The Auto Industry Hypocrisy on Testing, Deployment, and Development of DSRC
As you might imagine, the other arguments in the letter are equally problematic. The letter’s lengthy paean of praise to the concept of testing for safe sharing is belied by the three years of stalling tactics to avoid any testing that would demonstrate that (a) the auto industry does not actually need 75 MHz of spectrum for life and safety applications; and (b) unlicensed spectrum can quite happily coexist in collision avoidance systems between cars close enough that it needs a collision alert. (For all the nonsense about interference from handsets, DSRC auto breaking will not trigger until cars are close enough to be in danger of colliding. Otherwise, every DSRC car would auto-brake in the middle of the highway every morning commute.)
The FCC tried to do joint testing with DoT and the auto industry from the time the FCC started this proceeding in February 2012. By the end of 2014, it was so blatantly obvious that the auto industry and DoT were refusing to cooperate that Senator Marco Rubio and Senator Corey Booker introduced a bill to create a testing time table. The auto industry violently opposed the testing bill, as well as the fact that Senator Rubio and Senator Booker dared to challenge the auto industry’s repeated insistence that spectrum sharing in the 5.9 GHz band was impossible. In September 2015, 1 year and 3 months after the Rubio/Booker Bill was introduced, the auto industry signed a joint letter with the cable industry and tech companies wanting to do unlicensed in the 5.9 GHz band, agreeing to a testing framework and promising to do testing.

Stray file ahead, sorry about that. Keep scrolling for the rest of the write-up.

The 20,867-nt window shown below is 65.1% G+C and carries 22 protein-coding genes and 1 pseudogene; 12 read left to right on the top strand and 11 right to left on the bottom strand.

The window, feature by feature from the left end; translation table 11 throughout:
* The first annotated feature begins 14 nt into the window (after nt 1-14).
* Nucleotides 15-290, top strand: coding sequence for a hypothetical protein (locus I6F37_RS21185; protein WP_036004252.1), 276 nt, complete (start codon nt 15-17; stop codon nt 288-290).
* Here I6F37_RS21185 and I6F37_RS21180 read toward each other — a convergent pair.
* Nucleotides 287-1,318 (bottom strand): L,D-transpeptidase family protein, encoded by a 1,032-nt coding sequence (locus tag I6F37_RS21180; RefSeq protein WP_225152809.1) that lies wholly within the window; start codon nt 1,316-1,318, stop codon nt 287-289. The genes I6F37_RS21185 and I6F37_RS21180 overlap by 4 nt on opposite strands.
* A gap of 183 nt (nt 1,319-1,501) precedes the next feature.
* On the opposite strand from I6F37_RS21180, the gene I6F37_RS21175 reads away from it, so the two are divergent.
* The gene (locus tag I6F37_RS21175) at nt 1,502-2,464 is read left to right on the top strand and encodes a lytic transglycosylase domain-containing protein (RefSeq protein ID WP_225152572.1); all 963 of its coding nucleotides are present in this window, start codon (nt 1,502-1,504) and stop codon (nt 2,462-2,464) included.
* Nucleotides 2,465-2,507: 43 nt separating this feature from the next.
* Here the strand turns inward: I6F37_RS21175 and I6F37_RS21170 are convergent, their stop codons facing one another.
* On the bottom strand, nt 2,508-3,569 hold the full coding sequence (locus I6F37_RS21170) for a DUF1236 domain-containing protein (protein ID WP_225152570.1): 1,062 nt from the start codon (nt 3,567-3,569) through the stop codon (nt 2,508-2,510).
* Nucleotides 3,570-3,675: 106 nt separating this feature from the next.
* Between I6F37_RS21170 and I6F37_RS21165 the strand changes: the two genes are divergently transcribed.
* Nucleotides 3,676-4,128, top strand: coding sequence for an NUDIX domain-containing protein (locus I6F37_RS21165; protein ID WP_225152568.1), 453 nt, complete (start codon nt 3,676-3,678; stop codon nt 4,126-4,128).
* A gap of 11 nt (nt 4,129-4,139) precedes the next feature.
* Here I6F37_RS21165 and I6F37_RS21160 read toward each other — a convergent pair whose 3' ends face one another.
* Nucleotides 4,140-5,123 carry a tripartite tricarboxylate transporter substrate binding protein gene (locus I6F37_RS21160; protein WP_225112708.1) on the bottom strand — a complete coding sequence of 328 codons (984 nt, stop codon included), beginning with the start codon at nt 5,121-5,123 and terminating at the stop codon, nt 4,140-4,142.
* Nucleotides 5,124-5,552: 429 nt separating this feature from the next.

But here we are, 8 months after the auto industry put in writing that they would do testing under an agreed upon framework, 2 years and 2 months after the Rubio/Booker Testing Bill was introduced, 4 years since the FCC first proposed and sought cooperation from the auto industry, with no sign of any testing. Instead, once again, the auto industry sends yet another letter — in response to the public interest industry letter from last week pushing for testing — swearing that auto makers absolutely love the idea of sharing spectrum on a non-interfering basis, but that we need to delay testing even longer or DSRC won’t be able to save pedestrian lives anyway.
Time for the FCC (and the White House) to Stop the Auto Industry Spectrum Squatting
Despite the fact that DSRC testing involves the Department of Transportation, it is not federal spectrum. This is a private licensed service governed entirely by the FCC. The FCC can — and should — adopt a “framework order” setting basic rules for sharing and refining them with later testing. This is the incremental approach the FCC used with the ongoing 3.5 GHz proceeding, the Incentive Auction/600 MHz licenses, and a number of other proceedings.